Each group may take different approaches but it is worth thinking about how you onboard new members (this can equally apply to in person meetings too!), both in terms of how you introduce them to your group and its purpose when you can’t meet them in person and also in terms of security, particularly if your actions involve non-violent direct action. We’ll be sharing more tips on that in the next week or two so stay tuned!
A few weeks ago London CAAT got together with some people from Art not Oil to host a public meeting about corporate museum sponsorship. It was an inspiring day with a lot of passion in the room and some great ideas on how to challenge the unethical sponsorship deals some museums have. If you’d like to join the campaign, come to the next London CAAT meeting on November 15th!
This week I travelled down to Brighton to take part in the Smash EDO citizens weapons inspection of the EDO/ITT factory. My protest buddy and I, armed with waterproofs and jelly babies, met the demonstration in the centre of Brighton and were given ‘weapons inspector’ outfits and face masks as well as legal advice on the protest.
The London CAAT group looks ahead to a busy year of protesting.
Who we are
London CAAT is a friendly group, made up of both new and more seasoned campaigners, who are committed to making a difference in London, the global hub of the arms trade. We’re an active bunch and there’s plenty to get involved with!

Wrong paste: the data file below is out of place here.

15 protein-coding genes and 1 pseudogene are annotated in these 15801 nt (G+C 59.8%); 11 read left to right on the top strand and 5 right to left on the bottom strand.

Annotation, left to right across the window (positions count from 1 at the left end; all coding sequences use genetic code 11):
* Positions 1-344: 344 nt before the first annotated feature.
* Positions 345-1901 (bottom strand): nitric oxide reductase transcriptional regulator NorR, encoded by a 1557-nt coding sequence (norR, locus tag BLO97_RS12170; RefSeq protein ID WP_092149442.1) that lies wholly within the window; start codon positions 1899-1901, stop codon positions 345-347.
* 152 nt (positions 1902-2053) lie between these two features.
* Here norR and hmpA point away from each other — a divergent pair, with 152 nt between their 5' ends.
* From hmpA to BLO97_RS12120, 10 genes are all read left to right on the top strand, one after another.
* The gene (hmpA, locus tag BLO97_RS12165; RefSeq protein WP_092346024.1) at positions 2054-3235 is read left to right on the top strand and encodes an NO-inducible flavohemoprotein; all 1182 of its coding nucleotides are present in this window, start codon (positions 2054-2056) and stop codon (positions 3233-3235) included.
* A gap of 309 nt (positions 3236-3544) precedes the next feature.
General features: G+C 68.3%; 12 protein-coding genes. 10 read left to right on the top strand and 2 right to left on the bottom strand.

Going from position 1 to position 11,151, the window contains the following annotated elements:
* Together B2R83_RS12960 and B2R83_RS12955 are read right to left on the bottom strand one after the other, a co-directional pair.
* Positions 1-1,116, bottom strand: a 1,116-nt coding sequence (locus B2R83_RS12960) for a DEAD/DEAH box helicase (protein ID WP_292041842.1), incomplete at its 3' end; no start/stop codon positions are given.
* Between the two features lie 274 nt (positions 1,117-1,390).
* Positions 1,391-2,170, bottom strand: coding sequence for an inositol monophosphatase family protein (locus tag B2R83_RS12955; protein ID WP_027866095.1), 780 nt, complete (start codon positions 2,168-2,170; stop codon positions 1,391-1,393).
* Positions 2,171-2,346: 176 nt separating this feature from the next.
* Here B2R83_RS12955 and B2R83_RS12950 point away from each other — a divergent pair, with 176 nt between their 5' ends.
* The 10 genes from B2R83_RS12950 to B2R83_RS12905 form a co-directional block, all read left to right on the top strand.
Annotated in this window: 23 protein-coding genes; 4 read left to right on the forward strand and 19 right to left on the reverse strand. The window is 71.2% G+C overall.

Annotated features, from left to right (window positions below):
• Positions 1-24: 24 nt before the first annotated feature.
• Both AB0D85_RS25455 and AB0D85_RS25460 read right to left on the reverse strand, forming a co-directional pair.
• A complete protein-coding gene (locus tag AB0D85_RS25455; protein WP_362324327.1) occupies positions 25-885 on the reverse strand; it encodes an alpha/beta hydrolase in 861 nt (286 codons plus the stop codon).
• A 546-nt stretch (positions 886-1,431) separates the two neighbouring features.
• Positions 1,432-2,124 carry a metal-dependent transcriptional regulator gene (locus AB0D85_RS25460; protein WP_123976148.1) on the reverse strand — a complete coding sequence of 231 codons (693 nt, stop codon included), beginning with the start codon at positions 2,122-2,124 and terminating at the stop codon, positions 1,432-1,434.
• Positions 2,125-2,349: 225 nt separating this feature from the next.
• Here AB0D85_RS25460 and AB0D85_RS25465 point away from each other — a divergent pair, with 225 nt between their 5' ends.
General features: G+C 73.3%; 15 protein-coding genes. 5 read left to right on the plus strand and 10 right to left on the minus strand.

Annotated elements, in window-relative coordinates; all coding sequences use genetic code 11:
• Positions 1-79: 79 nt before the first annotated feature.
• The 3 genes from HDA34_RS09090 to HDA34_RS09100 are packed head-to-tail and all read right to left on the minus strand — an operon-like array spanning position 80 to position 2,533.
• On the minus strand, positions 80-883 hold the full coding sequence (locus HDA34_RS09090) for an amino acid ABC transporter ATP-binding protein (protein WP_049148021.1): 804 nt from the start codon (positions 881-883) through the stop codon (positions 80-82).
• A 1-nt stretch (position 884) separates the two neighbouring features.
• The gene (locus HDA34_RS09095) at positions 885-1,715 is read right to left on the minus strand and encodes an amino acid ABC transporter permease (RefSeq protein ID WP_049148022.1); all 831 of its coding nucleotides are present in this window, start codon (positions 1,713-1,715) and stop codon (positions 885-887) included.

Global Day of Action on Military Spending – 17 April
Three of us had the dubious pleasure of donning masks of the three presenters of the show (Jeremy Clarkson, Richard Hammond and James May) but our visual presence did help us engage with the public on the issue of Clarion’s involvement in the arms trade. A number of passers-by were sympathetic to our cause and a couple were as vehemently opposed to the arms trade as London CAAT are. Continue reading “Top Gear not Top Gun”
Ian Pocock writes about London CAAT’s demonstration at the International Fine Art & Antiques Fair.
London CAAT members maintained the pressure on Clarion Events with a demonstration outside the International Fine Art & Antiques Fair at Kensington Olympia on Saturday 11 June. After being moved on by the over-zealous security guards, we took up a position outside the entrance to the tube station.
Ian Pocock reports on London CAAT’s protest as part of the Global Day of Action on Military Spending
On Tuesday 12 April I took part in a protest London CAAT organised to coincide with the Global Day of Action on Military Spending. Ten of us turned up outside the Treasury and stayed for an hour to engage with passersby and Treasury staff. A die-in halfway through the hour attracted a lot of attention and was an eye-catching way to make our point. Inventive chants such as Welfare not Warfare, A&E not BAE and Sure Start not War Start also helped, as did the loud-hailer. Continue reading “Global Day of Action on Military Spending protest”